4 cloud trends you need to know about
Emerging trends federal managers need to be aware of
There are certain things that shape an organization’s cloud strategy, and those things change year to year as new technologies and capabilities emerge. Last year — and to some extent this year — mobile devices and the bring-your-own-device model have pushed CIOs to adopt cloud services more quickly and extensively. Budget cuts have defined the cloud arena over the past five years, and the government sector has its own mandate to follow the cloud-first policy. Still, with cloud services becoming more mainstream, the trends and implementations of tomorrow will have less to do with technology and budgets and more to do with getting the most out of the cloud offerings an agency has or is looking to implement. Here are four cloud trends that might shape every agency’s cloud strategy in the next 12 to 36 months.
The emergence of cloud brokers. The term might conjure up images of a shady character reselling cloud services, but this couldn’t be further from the truth. Cloud brokers handle two major tasks: They negotiate relationships between cloud providers and those looking to purchase cloud services, and they act as a go-between once a relationship is struck, handling performance issues as well as other service- and quality-related problems that might come up.
Although only a few organizations are taking advantage of cloud brokers, even those in the government sector can see the potential benefits of having an expert on hand to act as a representative. The General Services Administration this year released a request for information for cloud brokerage services. The response was so great that it extended the deadline to Sept. 7. GSA has previously worked with six agencies to explore the cloud broker concept.
“One of the things that’s still trying to be fleshed out is what the responsibilities would be [for a public-sector cloud broker]. GSA had an industry day where this was discussed,” explains Alex Rossino, principal research analyst at Deltek, a Herndon, Va.-based provider of software, services and research. Some of the big topics that GSA is grappling with include compliance, security and interoperability.
Big data in the cloud. Big data on its own is an industry buzzword. It seems as though everyone — from vendors to integrators to users — is talking about big data as a way to pull more value out of an organization while improving innovation. In fact, according to a recent Enterprise Strategy Group (ESG) report, “The Convergence of Big Data Processing and Integrated Infrastructure,” 39 percent of IT staffers surveyed said they were going to change their analytics platform to support big data.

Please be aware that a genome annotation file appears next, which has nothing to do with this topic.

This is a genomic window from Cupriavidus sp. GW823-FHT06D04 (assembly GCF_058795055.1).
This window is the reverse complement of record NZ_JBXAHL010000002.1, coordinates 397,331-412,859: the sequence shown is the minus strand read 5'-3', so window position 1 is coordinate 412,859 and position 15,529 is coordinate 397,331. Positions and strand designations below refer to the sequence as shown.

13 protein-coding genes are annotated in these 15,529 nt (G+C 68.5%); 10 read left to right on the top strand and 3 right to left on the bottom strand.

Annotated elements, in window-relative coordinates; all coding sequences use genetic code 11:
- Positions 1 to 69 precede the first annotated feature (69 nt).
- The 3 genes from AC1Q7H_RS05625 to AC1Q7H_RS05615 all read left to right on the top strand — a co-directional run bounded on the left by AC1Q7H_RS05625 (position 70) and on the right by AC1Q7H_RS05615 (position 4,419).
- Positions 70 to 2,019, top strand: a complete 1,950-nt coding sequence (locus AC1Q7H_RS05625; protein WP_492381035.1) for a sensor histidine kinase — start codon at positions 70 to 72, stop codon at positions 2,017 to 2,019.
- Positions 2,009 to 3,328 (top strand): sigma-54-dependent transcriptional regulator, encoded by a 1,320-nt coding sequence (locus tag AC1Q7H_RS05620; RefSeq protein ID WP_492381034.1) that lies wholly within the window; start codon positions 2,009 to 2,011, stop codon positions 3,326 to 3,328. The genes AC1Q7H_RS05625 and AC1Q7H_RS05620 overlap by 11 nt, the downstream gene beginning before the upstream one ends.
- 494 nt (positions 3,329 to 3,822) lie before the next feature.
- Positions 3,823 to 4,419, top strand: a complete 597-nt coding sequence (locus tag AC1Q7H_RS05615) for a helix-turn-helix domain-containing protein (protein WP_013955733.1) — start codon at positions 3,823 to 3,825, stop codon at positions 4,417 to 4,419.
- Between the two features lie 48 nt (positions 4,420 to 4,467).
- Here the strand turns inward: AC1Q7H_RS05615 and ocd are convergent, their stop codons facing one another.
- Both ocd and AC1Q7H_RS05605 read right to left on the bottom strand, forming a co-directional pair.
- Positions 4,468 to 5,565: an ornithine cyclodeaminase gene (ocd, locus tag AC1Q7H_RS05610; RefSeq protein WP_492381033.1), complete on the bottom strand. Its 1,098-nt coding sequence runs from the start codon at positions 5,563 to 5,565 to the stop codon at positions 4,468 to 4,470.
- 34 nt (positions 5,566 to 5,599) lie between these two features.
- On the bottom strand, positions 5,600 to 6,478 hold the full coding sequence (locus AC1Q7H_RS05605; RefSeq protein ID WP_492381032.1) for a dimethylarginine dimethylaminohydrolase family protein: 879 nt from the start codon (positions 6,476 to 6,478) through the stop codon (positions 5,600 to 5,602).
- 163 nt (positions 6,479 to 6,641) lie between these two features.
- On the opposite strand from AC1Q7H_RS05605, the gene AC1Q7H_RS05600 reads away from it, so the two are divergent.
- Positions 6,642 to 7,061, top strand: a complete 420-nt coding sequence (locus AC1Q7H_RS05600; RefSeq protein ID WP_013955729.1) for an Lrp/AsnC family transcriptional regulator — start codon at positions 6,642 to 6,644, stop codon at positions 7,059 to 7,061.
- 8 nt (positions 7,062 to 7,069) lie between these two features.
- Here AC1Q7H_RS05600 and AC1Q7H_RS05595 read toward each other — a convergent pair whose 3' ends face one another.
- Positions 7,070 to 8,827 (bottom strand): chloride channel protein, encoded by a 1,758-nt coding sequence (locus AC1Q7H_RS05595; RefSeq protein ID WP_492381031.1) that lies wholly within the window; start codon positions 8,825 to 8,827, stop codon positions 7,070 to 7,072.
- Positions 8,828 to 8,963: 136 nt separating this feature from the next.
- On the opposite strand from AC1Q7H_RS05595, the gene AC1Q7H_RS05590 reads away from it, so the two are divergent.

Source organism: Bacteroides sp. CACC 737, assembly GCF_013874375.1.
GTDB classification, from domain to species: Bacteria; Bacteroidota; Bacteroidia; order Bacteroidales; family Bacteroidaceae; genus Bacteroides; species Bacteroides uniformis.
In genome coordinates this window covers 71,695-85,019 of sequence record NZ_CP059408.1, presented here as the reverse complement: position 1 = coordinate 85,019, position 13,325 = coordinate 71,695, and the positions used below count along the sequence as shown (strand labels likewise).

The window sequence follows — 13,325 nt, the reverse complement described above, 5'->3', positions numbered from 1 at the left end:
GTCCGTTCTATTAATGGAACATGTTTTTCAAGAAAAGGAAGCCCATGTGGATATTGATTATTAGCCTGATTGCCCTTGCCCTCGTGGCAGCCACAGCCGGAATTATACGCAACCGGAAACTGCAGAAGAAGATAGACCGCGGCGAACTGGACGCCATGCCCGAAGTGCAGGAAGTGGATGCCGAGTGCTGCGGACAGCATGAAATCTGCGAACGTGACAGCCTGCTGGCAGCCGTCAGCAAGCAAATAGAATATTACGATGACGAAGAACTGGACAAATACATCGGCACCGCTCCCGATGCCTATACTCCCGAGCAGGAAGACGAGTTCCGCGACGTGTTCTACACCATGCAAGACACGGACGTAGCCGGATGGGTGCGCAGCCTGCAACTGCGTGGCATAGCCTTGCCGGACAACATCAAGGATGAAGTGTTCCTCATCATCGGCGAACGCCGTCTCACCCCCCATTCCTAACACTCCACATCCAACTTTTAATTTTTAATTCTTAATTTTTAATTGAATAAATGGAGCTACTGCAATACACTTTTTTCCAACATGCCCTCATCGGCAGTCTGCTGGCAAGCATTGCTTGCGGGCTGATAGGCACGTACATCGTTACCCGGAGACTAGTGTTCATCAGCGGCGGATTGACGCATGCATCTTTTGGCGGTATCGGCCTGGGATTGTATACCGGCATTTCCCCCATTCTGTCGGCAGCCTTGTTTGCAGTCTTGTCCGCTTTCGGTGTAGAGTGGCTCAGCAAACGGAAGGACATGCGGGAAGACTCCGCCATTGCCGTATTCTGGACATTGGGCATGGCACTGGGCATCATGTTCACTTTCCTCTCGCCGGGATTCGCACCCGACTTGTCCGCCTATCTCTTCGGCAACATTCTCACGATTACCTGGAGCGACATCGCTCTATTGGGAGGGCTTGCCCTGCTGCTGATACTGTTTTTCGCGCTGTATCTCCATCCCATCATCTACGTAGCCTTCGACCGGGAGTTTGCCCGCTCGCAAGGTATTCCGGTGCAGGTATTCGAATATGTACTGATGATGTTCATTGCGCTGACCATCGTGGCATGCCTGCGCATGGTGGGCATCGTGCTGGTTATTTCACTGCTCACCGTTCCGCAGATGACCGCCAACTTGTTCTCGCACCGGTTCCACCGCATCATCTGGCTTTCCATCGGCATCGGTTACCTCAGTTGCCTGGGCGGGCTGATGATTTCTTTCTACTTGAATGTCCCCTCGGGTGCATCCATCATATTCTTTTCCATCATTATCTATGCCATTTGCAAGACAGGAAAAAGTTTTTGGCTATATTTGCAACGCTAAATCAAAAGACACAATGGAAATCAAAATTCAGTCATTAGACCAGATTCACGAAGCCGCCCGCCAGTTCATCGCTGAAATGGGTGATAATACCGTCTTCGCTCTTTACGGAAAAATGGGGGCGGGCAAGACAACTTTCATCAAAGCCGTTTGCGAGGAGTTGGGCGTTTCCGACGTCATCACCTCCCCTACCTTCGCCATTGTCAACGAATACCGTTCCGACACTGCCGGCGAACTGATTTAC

The public sector is just as interested in big data, with some agencies falling into the early-adopter category. However, that doesn’t mean anyone is rushing to integrate it with the cloud, says Evan Quinn, a senior principal analyst at ESG. “Yes, agencies are looking at big data, but in an on-premises type of approach,” he says. Security is too much of an issue, as is latency, but these things should be overcome as technology continues to evolve.
HTML5. While this latest revision of the HTML standard doesn’t seem like it would fit with cloud computing, it is something that every agency should cultivate within its ranks, says ESG’s Quinn. “It’s a great normalizing force when you have process and data in the cloud,” he explains. Using HTML5, the IT department can allow users to access cloud services from anywhere and on any device because it’s rich enough that the majority of applications and applied technology can support it. “It means that IT doesn’t have to make application choices based around operating systems,” says Quinn. “It provides a way for end users to consume cloud-based services.”
WAN optimization. The development of new technologies and services around wide-area network optimization has come about due to need. As more data and applications reside in the cloud, IT must be careful to provide a quality of service that rivals that of an on-premises network. There are software and hardware options available for WAN optimization. Some companies look to improve WAN performance by reducing WAN traffic via collocation and caching. Others are looking to new spectrum, taking traffic airborne to reduce latency, while others rely on appliances or software installed at the endpoint. “These capabilities are really being designed for the distributed workforce and will apply to federal agencies since they have staffers all over the world,” says Deltek’s Rossino.